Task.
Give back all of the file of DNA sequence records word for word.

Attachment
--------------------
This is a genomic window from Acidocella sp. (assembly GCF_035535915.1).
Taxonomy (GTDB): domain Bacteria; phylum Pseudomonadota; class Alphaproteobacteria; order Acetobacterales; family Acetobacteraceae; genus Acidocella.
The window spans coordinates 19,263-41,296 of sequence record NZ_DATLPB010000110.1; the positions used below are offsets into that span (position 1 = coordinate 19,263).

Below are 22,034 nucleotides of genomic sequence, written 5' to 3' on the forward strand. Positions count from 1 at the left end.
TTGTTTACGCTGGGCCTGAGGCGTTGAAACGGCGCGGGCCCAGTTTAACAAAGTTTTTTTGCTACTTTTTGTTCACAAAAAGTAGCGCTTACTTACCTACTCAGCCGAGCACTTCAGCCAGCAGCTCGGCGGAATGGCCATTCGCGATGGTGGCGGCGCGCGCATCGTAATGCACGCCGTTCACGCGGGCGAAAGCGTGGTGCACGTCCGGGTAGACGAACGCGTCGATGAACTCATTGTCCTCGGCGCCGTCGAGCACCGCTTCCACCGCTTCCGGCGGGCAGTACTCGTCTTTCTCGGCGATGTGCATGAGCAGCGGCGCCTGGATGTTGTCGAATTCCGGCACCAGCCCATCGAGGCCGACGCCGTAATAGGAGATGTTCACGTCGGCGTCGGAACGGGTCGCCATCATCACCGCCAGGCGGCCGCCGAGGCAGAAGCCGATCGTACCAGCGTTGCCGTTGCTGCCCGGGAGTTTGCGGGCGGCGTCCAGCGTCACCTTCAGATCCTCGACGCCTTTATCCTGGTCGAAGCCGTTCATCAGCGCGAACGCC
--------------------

This is a genomic window from Acidocella sp. (assembly GCF_035535915.1).
Taxonomy (GTDB): domain Bacteria; phylum Pseudomonadota; class Alphaproteobacteria; order Acetobacterales; family Acetobacteraceae; genus Acidocella.
The window spans coordinates 19,263-41,296 of sequence record NZ_DATLPB010000110.1; the positions used below are offsets into that span (position 1 = coordinate 19,263).

Below are 22,034 nucleotides of genomic sequence, written 5' to 3' on the forward strand. Positions count from 1 at the left end.
TTGTTTACGCTGGGCCTGAGGCGTTGAAACGGCGCGGGCCCAGTTTAACAAAGTTTTTTTGCTACTTTTTGTTCACAAAAAGTAGCGCTTACTTACCTACTCAGCCGAGCACTTCAGCCAGCAGCTCGGCGGAATGGCCATTCGCGATGGTGGCGGCGCGCGCATCGTAATGCACGCCGTTCACGCGGGCGAAAGCGTGGTGCACGTCCGGGTAGACGAACGCGTCGATGAACTCATTGTCCTCGGCGCCGTCGAGCACCGCTTCCACCGCTTCCGGCGGGCAGTACTCGTCTTTCTCGGCGATGTGCATGAGCAGCGGCGCCTGGATGTTGTCGAATTCCGGCACCAGCCCATCGAGGCCGACGCCGTAATAGGAGATGTTCACGTCGGCGTCGGAACGGGTCGCCATCATCACCGCCAGGCGGCCGCCGAGGCAGAAGCCGATCGTACCAGCGTTGCCGTTGCTGCCCGGGAGTTTGCGGGCGGCGTCCAGCGTCACCTTCAGATCCTCGACGCCTTTATCCTGGTCGAAGCCGTTCATCAGCGCGAACGCC